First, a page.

Power Supply is used to provide power to a radio transceiver. A typical power supply (as shown in the image) converts the AC mains supply to 13.8 volts DC.

The output current of the power supply should be greater than the current required by the transceiver, to avoid overloading the power supply and distortion of the output radio signal.

Test Meter (multi-meter) can be used to make many electrical measurements such as voltage, current, resistance etc.

A meter can be used to check the output of a power supply is correct, before connecting a transceiver to the power supply, to make sure the voltage and polarity are correct.

The world's first artificial (man made) satellite, the Sputnik 1, was launched by the Soviet Union in 1957. Since then, thousands of satellites have been launched into orbit around the Earth by more than 40 countries.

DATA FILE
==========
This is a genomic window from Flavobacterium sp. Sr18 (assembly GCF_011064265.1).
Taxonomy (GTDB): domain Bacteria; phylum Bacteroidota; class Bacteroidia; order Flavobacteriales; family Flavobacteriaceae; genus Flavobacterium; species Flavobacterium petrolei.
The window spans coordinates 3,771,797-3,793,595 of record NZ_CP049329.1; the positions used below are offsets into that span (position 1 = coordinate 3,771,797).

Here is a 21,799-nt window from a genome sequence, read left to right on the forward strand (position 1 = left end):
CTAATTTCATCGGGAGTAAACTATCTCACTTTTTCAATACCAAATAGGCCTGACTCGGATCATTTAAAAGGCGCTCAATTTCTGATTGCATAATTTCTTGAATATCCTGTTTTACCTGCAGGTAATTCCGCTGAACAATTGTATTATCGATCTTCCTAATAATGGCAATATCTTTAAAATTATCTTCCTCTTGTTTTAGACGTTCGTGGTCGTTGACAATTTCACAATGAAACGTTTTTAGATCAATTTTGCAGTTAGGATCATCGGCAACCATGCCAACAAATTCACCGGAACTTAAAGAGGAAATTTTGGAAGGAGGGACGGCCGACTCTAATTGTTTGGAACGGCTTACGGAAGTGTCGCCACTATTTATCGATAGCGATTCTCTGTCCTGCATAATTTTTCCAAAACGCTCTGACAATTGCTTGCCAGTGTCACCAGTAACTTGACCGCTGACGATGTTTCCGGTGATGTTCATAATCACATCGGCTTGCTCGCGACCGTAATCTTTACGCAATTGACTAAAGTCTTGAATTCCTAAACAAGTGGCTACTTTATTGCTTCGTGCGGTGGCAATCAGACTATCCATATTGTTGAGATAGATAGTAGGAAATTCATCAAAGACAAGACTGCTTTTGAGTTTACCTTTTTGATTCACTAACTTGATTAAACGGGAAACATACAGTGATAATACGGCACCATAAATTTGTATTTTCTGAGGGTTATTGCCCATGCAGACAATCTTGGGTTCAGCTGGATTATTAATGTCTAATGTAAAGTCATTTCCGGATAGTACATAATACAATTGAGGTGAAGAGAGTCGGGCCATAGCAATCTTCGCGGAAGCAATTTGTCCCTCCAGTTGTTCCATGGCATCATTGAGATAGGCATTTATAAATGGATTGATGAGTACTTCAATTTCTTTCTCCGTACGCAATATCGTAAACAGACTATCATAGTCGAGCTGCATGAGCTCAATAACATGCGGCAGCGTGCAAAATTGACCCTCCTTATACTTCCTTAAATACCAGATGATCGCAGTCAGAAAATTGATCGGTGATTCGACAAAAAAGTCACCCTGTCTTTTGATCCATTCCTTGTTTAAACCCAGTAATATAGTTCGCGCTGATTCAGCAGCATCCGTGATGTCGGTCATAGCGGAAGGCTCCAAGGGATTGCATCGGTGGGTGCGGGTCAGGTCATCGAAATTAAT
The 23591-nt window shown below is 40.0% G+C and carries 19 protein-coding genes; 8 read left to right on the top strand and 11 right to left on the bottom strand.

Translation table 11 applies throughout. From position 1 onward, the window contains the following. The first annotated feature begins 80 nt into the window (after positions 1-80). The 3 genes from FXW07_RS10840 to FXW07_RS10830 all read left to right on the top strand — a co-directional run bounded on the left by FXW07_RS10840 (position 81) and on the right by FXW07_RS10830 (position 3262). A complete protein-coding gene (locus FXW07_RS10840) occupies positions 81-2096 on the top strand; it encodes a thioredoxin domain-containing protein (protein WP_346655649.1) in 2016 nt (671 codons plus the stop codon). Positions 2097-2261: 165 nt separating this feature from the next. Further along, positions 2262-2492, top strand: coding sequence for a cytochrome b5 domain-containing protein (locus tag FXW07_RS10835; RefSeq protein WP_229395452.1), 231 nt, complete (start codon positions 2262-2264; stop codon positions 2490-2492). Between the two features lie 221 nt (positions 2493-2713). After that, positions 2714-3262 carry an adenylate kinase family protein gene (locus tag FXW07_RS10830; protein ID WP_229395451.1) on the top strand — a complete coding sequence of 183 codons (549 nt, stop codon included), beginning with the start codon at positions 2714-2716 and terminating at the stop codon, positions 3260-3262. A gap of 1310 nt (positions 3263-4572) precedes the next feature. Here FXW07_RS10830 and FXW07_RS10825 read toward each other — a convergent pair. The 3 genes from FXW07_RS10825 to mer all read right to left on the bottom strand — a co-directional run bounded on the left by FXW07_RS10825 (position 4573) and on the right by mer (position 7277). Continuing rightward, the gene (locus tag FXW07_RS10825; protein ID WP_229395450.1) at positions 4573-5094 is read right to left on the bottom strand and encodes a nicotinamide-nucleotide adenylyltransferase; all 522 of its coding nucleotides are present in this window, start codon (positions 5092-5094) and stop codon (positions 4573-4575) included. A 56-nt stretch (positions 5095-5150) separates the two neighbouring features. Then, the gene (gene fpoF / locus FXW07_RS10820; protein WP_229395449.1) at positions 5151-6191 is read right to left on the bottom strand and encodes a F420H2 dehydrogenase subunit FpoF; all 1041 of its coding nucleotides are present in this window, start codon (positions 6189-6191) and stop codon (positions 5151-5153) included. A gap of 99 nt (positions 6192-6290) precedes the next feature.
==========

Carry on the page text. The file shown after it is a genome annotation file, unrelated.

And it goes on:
About a thousand satellites are currently operational, whereas thousands of unused satellites and satellite fragments orbit the Earth as space debris. Of the 1000 operating satellites, approximately 500 satellites are in low-Earth orbit, 50 are in medium-Earth orbit (at 20,000 km), the rest are in geostationary orbit (at 36,000 km).

Satellites are used for a large number of purposes including military and civilian Earth observation satellites, communications satellites, navigation satellites, weather satellites, and research satellites.